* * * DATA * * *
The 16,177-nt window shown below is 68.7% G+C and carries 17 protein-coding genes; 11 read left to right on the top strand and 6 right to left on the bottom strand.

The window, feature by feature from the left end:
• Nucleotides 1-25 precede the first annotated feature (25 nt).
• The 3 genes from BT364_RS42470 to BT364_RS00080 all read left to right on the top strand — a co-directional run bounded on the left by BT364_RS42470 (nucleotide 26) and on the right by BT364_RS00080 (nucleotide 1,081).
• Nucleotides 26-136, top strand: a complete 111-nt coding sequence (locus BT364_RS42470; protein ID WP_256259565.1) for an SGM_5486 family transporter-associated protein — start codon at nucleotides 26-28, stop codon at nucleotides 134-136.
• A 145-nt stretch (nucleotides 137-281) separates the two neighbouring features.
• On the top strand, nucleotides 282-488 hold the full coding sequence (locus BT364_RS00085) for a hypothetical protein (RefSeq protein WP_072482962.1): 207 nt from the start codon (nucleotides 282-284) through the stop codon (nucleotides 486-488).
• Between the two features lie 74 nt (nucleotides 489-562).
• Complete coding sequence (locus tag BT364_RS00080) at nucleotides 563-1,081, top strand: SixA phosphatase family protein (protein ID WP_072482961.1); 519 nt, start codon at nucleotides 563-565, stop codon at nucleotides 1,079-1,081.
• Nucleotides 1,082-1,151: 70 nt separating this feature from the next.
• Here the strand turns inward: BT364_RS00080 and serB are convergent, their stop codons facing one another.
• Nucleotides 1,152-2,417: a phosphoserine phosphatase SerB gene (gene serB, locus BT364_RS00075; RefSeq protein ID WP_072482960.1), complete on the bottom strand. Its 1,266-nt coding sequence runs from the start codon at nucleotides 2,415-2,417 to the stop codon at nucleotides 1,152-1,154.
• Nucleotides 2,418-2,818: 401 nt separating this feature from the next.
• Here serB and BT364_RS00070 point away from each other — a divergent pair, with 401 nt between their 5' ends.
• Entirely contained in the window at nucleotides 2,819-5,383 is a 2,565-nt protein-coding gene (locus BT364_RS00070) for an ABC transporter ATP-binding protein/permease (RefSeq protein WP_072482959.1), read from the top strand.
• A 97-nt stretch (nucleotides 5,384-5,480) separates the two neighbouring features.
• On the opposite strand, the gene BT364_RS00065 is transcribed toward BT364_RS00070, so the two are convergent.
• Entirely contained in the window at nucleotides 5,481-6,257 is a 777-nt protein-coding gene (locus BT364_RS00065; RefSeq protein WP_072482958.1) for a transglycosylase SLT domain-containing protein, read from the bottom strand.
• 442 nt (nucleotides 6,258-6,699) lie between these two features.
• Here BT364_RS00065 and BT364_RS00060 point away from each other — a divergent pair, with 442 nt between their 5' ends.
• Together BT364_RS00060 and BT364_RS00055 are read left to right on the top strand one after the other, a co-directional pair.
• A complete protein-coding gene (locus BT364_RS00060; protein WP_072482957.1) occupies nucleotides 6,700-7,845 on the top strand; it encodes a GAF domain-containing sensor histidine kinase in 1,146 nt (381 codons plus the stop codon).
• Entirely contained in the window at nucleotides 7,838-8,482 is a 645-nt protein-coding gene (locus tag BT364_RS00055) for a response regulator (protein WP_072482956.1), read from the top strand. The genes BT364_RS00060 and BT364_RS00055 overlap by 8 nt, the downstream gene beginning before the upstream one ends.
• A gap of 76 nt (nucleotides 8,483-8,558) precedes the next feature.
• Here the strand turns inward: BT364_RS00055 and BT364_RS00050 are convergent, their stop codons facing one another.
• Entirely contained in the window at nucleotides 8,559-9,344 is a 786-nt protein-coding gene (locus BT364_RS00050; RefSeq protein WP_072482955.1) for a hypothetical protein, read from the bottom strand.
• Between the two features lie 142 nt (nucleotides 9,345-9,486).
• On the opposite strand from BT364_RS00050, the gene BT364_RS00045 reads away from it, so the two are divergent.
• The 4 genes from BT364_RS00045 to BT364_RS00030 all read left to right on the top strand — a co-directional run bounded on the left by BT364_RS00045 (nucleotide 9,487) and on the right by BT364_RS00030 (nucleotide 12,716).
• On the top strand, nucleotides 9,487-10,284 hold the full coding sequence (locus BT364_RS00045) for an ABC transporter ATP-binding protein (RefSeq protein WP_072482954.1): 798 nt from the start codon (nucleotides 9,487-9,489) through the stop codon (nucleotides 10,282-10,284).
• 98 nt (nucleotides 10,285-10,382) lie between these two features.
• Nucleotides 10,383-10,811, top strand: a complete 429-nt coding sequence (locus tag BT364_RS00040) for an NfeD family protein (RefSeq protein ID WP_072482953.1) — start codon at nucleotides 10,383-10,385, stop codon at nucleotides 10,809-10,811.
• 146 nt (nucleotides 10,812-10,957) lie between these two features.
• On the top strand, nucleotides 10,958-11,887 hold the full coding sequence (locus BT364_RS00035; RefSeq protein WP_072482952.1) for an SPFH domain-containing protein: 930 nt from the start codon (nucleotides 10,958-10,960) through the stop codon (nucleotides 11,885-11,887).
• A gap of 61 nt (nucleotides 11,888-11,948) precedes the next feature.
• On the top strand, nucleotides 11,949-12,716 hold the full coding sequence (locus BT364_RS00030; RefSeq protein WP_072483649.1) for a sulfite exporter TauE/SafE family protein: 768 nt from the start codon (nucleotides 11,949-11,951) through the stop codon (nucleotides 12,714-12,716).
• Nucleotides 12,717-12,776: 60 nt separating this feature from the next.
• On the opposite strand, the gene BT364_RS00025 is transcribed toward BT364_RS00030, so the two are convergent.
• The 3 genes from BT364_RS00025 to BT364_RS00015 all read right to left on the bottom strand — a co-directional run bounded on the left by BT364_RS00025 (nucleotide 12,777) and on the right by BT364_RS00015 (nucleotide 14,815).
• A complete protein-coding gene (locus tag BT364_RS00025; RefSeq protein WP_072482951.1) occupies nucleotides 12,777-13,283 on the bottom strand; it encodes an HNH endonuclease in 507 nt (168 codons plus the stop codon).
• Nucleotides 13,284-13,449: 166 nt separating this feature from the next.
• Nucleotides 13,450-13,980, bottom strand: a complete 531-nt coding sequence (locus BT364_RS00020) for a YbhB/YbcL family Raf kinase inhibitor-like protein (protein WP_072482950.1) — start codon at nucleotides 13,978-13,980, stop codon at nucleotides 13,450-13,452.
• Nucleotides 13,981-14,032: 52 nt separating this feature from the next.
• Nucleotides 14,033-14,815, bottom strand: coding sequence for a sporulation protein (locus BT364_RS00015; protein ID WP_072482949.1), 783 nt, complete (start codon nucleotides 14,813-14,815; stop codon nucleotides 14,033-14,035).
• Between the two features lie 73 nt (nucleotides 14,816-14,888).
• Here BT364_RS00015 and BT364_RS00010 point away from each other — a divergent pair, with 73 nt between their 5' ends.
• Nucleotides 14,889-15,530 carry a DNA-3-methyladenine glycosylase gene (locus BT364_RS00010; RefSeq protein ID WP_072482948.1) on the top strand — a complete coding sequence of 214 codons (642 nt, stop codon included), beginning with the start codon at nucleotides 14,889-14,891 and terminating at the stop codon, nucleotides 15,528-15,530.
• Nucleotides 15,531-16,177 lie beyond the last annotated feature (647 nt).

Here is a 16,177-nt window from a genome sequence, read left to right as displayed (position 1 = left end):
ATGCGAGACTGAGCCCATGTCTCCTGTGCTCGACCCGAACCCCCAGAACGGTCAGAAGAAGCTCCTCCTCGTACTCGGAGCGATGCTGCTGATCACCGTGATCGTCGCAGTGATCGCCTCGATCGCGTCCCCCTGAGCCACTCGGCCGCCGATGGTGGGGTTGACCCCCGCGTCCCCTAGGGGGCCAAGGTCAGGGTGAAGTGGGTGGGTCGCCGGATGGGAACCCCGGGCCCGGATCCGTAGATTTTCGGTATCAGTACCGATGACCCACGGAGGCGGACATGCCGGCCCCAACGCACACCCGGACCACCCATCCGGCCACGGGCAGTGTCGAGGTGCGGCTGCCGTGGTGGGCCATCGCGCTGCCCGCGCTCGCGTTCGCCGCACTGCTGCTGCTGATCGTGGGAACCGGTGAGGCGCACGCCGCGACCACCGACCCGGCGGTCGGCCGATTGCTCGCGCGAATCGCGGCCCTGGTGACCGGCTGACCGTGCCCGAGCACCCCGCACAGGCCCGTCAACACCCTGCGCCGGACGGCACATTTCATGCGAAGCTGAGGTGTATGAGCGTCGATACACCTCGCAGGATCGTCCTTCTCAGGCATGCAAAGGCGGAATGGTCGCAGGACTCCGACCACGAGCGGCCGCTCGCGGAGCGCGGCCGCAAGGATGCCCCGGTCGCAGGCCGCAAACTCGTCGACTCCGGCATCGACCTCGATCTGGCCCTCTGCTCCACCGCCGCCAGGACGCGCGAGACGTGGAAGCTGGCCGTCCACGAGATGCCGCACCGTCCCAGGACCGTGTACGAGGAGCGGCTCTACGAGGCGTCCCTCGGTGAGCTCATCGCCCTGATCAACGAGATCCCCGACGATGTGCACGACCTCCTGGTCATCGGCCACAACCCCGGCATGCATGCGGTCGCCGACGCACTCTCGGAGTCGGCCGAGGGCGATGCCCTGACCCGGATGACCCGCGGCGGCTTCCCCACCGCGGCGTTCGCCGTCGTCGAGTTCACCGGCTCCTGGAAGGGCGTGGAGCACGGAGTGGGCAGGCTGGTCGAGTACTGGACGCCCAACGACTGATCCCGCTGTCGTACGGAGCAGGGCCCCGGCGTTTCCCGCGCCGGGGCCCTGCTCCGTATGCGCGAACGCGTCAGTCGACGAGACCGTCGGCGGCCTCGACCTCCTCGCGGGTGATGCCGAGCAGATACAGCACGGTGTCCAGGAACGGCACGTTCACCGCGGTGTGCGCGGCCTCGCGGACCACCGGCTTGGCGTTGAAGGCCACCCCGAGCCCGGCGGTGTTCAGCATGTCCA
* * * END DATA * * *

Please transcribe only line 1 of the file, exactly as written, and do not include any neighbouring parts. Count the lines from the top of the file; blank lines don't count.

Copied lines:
The 16,177-nt window shown below is 68.7% G+C and carries 17 protein-coding genes; 11 read left to right on the top strand and 6 right to left on the bottom strand.